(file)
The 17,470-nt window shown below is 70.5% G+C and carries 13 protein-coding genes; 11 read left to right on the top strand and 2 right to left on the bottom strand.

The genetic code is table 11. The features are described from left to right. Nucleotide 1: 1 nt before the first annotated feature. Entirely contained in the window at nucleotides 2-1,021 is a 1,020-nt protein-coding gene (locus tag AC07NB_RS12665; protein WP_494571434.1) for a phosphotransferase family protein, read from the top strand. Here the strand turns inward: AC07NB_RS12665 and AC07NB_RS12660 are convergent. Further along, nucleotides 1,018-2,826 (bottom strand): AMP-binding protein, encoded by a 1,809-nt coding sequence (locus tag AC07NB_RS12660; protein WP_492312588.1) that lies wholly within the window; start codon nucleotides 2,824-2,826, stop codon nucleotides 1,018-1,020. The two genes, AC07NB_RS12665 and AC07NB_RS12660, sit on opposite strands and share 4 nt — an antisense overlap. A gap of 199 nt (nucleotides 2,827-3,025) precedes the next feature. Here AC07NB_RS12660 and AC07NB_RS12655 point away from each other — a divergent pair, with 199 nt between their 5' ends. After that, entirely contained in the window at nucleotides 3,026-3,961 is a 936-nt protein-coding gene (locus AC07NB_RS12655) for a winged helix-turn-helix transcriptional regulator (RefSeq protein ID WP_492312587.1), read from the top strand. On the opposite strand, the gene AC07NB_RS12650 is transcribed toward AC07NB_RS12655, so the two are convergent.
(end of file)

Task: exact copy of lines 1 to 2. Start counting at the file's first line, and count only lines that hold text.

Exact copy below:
The 17,470-nt window shown below is 70.5% G+C and carries 13 protein-coding genes; 11 read left to right on the top strand and 2 right to left on the bottom strand.

The genetic code is table 11. The features are described from left to right. Nucleotide 1: 1 nt before the first annotated feature. Entirely contained in the window at nucleotides 2-1,021 is a 1,020-nt protein-coding gene (locus tag AC07NB_RS12665; protein WP_494571434.1) for a phosphotransferase family protein, read from the top strand. Here the strand turns inward: AC07NB_RS12665 and AC07NB_RS12660 are convergent. Further along, nucleotides 1,018-2,826 (bottom strand): AMP-binding protein, encoded by a 1,809-nt coding sequence (locus tag AC07NB_RS12660; protein WP_492312588.1) that lies wholly within the window; start codon nucleotides 2,824-2,826, stop codon nucleotides 1,018-1,020. The two genes, AC07NB_RS12665 and AC07NB_RS12660, sit on opposite strands and share 4 nt — an antisense overlap. A gap of 199 nt (nucleotides 2,827-3,025) precedes the next feature. Here AC07NB_RS12660 and AC07NB_RS12655 point away from each other — a divergent pair, with 199 nt between their 5' ends. After that, entirely contained in the window at nucleotides 3,026-3,961 is a 936-nt protein-coding gene (locus AC07NB_RS12655) for a winged helix-turn-helix transcriptional regulator (RefSeq protein ID WP_492312587.1), read from the top strand. On the opposite strand, the gene AC07NB_RS12650 is transcribed toward AC07NB_RS12655, so the two are convergent.